Antitrust Case Against Google Is Strong, Experts Say

Antitrust Case Against Google Is Strong, Experts Say
People walk past the Google pavilion at CES 2020 at the Las Vegas Convention Center on Jan. 8, 2020. (Mario Tama/Getty Images)
Bowen Xiao
A new Justice Department lawsuit against Google is worth pursuing, experts say, and marks the biggest antitrust case in a generation—comparable to the lawsuit against Microsoft Corp. filed in 1998 and the 1974 case against AT&T, which led to the breakup of the Bell System.

The suit, filed on Oct. 20 by the Department of Justice (DOJ) and 11 states, asserts that Alphabet Inc.’s Google has tried to maintain its status as a gatekeeper to the internet by using a number of interlocking businesses to shut out competitors, thereby securing itself as a monopoly.

The DOJ claims the company uses billions of dollars from its advertisements to pay carriers, browsers, phone companies, and other entities to maintain Google as a default search engine.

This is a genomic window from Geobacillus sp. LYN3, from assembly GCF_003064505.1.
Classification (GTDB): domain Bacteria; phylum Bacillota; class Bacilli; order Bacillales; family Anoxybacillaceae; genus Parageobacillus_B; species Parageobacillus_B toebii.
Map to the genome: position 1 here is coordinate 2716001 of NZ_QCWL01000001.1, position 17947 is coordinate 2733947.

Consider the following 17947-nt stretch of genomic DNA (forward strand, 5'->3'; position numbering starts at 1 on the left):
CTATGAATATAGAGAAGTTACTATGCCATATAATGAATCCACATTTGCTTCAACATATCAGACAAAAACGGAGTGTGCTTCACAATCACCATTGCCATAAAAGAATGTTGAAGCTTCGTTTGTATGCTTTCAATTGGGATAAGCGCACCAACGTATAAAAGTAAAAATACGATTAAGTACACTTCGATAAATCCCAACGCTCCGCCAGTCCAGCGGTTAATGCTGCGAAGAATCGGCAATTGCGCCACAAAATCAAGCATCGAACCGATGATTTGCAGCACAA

DOJ’s action garnered bipartisan support.
The lawsuit is styled in a similar fashion to the Microsoft case, and it certainly “has the potential to be that in terms of its scope and effect on American antitrust law,” according to Rebecca Allensworth, a law professor at Vanderbilt University and an expert on antitrust.

The suit makes the same basic argument made in Microsoft, that the dominant platform is using exclusive contracts and other means to keep rivals away from consumers, Allensworth said, adding that it’s “a strong suit” that has a “decent likelihood of success.”

“The complaint focuses on a simple story that fits neatly into existing antitrust doctrine, does not require the adoption of novel theories of competition law, and avoids a ‘kitchen sink’ problem of listing all the potential ways in which Google acts in anticompetitive ways,” she told The Epoch Times.

According to Allensworth, the suit will come down to two questions: does Google have monopoly power, and is the company using good business justifications for exclusive contracts and other practices that the DOJ alleges are “bad acts,” Allensworth said.